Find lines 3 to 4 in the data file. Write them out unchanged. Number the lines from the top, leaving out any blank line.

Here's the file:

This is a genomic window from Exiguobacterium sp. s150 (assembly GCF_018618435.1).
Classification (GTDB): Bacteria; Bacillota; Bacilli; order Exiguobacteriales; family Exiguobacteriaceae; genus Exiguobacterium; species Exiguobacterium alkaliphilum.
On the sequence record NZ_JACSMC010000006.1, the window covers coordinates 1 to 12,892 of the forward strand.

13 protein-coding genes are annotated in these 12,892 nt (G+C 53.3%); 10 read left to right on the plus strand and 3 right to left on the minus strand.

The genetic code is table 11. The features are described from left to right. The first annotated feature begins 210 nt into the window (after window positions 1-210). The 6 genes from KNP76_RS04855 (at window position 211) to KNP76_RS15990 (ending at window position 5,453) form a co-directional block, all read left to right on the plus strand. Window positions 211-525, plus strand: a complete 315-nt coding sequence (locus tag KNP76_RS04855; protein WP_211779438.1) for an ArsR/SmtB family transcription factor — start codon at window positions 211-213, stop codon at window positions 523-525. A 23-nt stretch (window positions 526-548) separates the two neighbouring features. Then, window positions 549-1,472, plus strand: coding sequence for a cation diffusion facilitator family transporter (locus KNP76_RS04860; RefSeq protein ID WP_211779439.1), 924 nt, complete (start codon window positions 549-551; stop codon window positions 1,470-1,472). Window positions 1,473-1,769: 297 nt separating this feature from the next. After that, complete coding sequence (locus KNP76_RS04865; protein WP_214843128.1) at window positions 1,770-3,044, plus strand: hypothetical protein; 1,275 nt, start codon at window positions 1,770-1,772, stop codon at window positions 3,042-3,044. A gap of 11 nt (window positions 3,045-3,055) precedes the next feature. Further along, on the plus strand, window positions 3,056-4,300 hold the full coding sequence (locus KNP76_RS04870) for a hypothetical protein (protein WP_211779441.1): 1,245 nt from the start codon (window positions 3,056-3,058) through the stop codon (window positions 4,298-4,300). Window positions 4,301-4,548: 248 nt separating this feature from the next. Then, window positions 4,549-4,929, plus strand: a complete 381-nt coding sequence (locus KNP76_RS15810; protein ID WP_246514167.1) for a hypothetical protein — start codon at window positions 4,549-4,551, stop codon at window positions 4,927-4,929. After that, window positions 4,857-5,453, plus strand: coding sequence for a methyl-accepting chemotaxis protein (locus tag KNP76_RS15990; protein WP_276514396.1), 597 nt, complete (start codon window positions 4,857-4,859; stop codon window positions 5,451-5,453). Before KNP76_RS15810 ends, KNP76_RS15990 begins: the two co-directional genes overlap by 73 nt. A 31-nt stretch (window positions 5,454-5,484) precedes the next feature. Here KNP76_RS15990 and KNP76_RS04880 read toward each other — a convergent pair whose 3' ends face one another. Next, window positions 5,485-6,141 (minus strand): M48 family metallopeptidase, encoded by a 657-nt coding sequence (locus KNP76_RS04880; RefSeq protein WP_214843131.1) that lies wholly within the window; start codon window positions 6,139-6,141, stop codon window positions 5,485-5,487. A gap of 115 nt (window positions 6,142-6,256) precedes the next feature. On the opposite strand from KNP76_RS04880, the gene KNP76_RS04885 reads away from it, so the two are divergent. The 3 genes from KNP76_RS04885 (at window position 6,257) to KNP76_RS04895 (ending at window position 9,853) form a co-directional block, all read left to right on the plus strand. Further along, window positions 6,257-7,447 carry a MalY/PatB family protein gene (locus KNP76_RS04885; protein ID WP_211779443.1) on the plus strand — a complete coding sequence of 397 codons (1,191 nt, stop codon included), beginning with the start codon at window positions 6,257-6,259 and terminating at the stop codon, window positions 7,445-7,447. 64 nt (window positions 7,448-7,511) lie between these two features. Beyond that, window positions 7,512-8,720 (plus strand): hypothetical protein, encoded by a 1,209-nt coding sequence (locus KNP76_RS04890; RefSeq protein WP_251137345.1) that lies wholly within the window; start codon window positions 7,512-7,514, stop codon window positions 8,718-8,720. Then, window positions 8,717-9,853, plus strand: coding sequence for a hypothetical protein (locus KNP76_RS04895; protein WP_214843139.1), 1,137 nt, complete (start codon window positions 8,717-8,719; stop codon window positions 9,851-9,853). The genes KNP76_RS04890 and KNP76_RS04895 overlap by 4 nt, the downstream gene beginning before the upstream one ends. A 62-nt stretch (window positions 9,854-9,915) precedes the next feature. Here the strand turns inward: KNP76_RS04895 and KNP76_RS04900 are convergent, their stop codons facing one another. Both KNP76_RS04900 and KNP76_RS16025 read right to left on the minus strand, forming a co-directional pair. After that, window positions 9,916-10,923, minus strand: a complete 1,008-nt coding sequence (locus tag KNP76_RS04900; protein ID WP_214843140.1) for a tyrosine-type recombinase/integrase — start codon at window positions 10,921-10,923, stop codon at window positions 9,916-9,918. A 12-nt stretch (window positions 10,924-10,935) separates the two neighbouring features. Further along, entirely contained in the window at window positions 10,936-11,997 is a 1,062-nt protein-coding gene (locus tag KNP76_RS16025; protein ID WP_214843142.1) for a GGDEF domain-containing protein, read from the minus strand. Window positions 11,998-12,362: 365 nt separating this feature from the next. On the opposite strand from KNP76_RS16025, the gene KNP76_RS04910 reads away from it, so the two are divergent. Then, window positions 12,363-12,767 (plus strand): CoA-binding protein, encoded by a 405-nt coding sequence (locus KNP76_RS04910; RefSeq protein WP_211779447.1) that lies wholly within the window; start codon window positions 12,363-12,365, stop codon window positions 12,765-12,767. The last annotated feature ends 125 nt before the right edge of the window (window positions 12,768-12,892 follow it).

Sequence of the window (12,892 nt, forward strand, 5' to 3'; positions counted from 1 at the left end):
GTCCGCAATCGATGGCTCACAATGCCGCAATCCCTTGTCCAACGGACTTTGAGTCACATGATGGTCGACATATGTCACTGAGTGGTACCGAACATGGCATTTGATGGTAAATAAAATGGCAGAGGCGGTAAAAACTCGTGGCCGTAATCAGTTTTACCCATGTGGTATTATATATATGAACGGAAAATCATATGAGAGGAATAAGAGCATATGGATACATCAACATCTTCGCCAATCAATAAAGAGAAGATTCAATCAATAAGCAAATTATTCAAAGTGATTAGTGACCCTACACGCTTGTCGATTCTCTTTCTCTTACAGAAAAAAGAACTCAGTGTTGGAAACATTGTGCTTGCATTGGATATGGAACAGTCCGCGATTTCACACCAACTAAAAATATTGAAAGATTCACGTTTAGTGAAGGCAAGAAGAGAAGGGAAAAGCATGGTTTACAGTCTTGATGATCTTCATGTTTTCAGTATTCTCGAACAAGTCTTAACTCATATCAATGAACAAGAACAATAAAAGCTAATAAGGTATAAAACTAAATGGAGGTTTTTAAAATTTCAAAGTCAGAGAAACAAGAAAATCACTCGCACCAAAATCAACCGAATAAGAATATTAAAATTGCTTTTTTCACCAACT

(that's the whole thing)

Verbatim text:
On the sequence record NZ_JACSMC010000006.1, the window covers coordinates 1 to 12,892 of the forward strand.

13 protein-coding genes are annotated in these 12,892 nt (G+C 53.3%); 10 read left to right on the plus strand and 3 right to left on the minus strand.